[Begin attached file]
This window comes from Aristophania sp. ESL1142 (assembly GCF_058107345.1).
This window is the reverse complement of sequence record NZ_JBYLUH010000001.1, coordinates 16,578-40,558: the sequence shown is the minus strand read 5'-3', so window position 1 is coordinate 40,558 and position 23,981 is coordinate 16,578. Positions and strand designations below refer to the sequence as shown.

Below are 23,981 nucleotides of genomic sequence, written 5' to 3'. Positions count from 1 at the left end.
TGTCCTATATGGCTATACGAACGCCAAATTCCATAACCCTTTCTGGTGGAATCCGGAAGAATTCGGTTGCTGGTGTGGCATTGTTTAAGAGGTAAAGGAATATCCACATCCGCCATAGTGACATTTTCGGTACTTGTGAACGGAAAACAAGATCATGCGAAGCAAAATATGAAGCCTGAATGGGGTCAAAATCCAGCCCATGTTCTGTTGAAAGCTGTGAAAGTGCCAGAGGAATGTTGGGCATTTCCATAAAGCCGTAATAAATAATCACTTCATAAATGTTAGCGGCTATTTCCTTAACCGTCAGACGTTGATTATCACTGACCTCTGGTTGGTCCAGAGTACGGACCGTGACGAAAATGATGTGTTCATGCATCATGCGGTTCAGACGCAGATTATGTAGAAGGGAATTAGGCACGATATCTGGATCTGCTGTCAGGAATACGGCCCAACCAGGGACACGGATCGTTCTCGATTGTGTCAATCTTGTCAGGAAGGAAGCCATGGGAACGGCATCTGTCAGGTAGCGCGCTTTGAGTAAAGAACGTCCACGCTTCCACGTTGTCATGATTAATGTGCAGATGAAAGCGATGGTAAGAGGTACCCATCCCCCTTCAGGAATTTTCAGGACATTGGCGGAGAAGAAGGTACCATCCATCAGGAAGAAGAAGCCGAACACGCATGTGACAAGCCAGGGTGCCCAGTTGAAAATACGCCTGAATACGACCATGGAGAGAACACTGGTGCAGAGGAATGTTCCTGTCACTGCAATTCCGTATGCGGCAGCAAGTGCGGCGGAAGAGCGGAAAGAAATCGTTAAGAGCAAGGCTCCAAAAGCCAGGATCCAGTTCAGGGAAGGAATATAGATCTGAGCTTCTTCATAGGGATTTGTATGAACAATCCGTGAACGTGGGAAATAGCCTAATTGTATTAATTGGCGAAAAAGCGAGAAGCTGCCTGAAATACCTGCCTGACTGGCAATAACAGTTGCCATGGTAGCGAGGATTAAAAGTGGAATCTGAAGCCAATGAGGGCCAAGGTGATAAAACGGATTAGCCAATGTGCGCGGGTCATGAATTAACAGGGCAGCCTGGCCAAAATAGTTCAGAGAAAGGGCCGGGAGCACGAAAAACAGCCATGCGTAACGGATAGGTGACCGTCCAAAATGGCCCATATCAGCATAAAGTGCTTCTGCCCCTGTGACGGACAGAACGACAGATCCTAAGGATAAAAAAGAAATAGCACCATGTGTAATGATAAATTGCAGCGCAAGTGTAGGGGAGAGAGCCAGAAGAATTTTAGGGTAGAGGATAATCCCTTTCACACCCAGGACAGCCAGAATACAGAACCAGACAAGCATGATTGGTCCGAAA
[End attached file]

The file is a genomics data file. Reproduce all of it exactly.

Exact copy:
This window comes from Aristophania sp. ESL1142 (assembly GCF_058107345.1).
This window is the reverse complement of sequence record NZ_JBYLUH010000001.1, coordinates 16,578-40,558: the sequence shown is the minus strand read 5'-3', so window position 1 is coordinate 40,558 and position 23,981 is coordinate 16,578. Positions and strand designations below refer to the sequence as shown.

Below are 23,981 nucleotides of genomic sequence, written 5' to 3'. Positions count from 1 at the left end.
TGTCCTATATGGCTATACGAACGCCAAATTCCATAACCCTTTCTGGTGGAATCCGGAAGAATTCGGTTGCTGGTGTGGCATTGTTTAAGAGGTAAAGGAATATCCACATCCGCCATAGTGACATTTTCGGTACTTGTGAACGGAAAACAAGATCATGCGAAGCAAAATATGAAGCCTGAATGGGGTCAAAATCCAGCCCATGTTCTGTTGAAAGCTGTGAAAGTGCCAGAGGAATGTTGGGCATTTCCATAAAGCCGTAATAAATAATCACTTCATAAATGTTAGCGGCTATTTCCTTAACCGTCAGACGTTGATTATCACTGACCTCTGGTTGGTCCAGAGTACGGACCGTGACGAAAATGATGTGTTCATGCATCATGCGGTTCAGACGCAGATTATGTAGAAGGGAATTAGGCACGATATCTGGATCTGCTGTCAGGAATACGGCCCAACCAGGGACACGGATCGTTCTCGATTGTGTCAATCTTGTCAGGAAGGAAGCCATGGGAACGGCATCTGTCAGGTAGCGCGCTTTGAGTAAAGAACGTCCACGCTTCCACGTTGTCATGATTAATGTGCAGATGAAAGCGATGGTAAGAGGTACCCATCCCCCTTCAGGAATTTTCAGGACATTGGCGGAGAAGAAGGTACCATCCATCAGGAAGAAGAAGCCGAACACGCATGTGACAAGCCAGGGTGCCCAGTTGAAAATACGCCTGAATACGACCATGGAGAGAACACTGGTGCAGAGGAATGTTCCTGTCACTGCAATTCCGTATGCGGCAGCAAGTGCGGCGGAAGAGCGGAAAGAAATCGTTAAGAGCAAGGCTCCAAAAGCCAGGATCCAGTTCAGGGAAGGAATATAGATCTGAGCTTCTTCATAGGGATTTGTATGAACAATCCGTGAACGTGGGAAATAGCCTAATTGTATTAATTGGCGAAAAAGCGAGAAGCTGCCTGAAATACCTGCCTGACTGGCAATAACAGTTGCCATGGTAGCGAGGATTAAAAGTGGAATCTGAAGCCAATGAGGGCCAAGGTGATAAAACGGATTAGCCAATGTGCGCGGGTCATGAATTAACAGGGCAGCCTGGCCAAAATAGTTCAGAGAAAGGGCCGGGAGCACGAAAAACAGCCATGCGTAACGGATAGGTGACCGTCCAAAATGGCCCATATCAGCATAAAGTGCTTCTGCCCCTGTGACGGACAGAACGACAGATCCTAAGGATAAAAAAGAAATAGCACCATGTGTAATGATAAATTGCAGCGCAAGTGTAGGGGAGAGAGCCAGAAGAATTTTAGGGTAGAGGATAATCCCTTTCACACCCAGGACAGCCAGAATACAGAACCAGACAAGCATGATTGGTCCGAAA